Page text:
Two features common to both models

An ideologization of the factual; an essentialization of historical traits.
China, it is said, draws on a cultural fund that goes back much further than the Maoist cultural revolution, since it is its Confucian heritage that China today claims quite willingly. In a similar vein, the international influence to which China aspires today is part of a contemporary adaptation of the concepts of Tianxia and Tianming (respectively, « all things under heaven » and « heaven’s mandate »), which are central to the country’s conception of international relations, and which aim to place greater emphasis on « relational » as opposed to « rule-based » regulation of international relations.
According to this view, the world needs more consensus to develop international relations into true global governance. While strict rules are useful, the emphasis is on the possibility of more flexible relations. This new Chinese approach to international relations ignores the fact that strict rules can be used by smaller states to protect them from the actions of others.
This new Chinese approach to international relations ignores the fact that strict rules can be used by smaller states to protect them from the arbitrary actions of some, while governance by relationship privileges the strong. But China is unashamed to acknowledge this fact. No one could be more explicit in this regard than Chinese Foreign Minister Yang Jiechi, who in 2010 said that « China is a big country and other countries are small countries and that is just a fact.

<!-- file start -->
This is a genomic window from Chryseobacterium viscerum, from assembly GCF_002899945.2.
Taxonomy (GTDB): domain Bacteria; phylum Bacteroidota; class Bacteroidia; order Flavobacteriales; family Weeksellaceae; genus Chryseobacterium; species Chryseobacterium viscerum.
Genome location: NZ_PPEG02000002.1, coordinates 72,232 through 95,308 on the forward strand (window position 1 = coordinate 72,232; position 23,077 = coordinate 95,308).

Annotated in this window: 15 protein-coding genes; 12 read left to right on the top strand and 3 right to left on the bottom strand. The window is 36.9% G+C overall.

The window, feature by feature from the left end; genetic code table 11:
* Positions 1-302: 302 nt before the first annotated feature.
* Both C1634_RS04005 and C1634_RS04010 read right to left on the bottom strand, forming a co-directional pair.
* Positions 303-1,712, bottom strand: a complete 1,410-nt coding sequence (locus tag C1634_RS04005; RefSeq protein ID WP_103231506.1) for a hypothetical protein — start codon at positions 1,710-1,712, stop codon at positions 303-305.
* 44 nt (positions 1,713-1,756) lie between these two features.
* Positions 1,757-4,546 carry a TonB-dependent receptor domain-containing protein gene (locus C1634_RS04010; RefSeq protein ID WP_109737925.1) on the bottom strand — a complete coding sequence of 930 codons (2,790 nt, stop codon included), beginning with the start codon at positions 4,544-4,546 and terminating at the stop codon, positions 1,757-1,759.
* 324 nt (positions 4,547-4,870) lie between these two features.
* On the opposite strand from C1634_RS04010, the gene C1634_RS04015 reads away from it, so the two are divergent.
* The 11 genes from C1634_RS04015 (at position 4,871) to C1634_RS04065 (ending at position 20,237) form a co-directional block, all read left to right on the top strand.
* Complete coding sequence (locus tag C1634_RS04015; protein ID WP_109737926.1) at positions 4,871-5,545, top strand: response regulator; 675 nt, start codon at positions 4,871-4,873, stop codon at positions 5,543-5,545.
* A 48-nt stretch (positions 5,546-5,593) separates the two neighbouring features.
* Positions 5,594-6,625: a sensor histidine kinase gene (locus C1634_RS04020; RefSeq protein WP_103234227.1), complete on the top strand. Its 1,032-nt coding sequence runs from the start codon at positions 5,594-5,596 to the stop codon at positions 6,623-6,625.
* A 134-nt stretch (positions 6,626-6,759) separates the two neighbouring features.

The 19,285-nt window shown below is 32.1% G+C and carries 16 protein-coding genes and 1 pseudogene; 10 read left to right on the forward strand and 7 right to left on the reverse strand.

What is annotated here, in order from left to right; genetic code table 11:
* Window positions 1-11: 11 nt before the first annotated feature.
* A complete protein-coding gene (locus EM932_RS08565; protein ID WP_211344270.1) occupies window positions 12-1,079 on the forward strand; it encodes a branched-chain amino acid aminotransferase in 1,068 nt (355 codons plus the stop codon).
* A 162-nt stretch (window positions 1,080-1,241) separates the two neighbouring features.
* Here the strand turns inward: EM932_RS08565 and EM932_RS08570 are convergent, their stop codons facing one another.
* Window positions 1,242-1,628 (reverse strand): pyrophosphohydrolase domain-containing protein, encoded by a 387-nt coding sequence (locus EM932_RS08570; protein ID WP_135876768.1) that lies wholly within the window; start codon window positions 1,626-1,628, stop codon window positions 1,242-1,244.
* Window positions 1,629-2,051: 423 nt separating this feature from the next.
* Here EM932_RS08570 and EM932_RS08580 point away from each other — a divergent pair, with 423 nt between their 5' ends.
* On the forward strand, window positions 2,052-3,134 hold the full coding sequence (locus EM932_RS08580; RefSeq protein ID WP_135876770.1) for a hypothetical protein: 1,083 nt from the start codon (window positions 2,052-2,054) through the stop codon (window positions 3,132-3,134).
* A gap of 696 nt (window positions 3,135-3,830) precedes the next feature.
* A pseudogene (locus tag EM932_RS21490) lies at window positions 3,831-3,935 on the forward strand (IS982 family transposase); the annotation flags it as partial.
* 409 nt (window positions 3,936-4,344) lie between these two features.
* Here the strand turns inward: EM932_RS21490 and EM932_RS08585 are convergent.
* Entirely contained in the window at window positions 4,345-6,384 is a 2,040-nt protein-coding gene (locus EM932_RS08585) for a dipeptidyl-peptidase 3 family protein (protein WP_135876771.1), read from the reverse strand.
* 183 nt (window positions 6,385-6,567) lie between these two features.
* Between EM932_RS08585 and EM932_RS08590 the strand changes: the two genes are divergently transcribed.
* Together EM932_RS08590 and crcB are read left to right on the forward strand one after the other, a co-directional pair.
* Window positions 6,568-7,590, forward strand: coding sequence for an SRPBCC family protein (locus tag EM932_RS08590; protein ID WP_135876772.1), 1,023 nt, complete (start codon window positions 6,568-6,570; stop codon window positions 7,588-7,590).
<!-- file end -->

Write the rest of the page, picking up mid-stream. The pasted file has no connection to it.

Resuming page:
However, if China can be considered a model in its spectacular economic trajectory, both in terms of the magnitude of its growth and its reasonably inclusive character, as well as its deep cultural roots, it would be naïve to consider the love affair it has with African countries as free of any counterpart. The concept of Tianxia certainly designates a world community whose members would maintain constructive and peaceful relations, but this community must be constituted around those who have Tianming, the mandate of heaven, which from a pragmatic point of view, is simply the expression of an ascendancy in relations, establishing a de facto hierarchy that must be recognized and accepted.

Denial of reality
Globalization will undoubtedly have benefited many economically, but it will also have led to the economic and social downgrading of a fringe of the middle classes with limited levels of higher education, as well as of lower social categories. This, coupled with strict budgetary austerity policies that are gradually eroding public services, is unfortunately making
This, coupled with strict budgetary austerity policies that are gradually eroding public services, makes people unfortunately very receptive to nationalist and populist discourses of the right and the extreme right, which combine the subordination of economic sovereignty to supranational institutions whose democratic representation is deficient (EU, WTO, UN, etc. ….), immigration from the South and the Middle East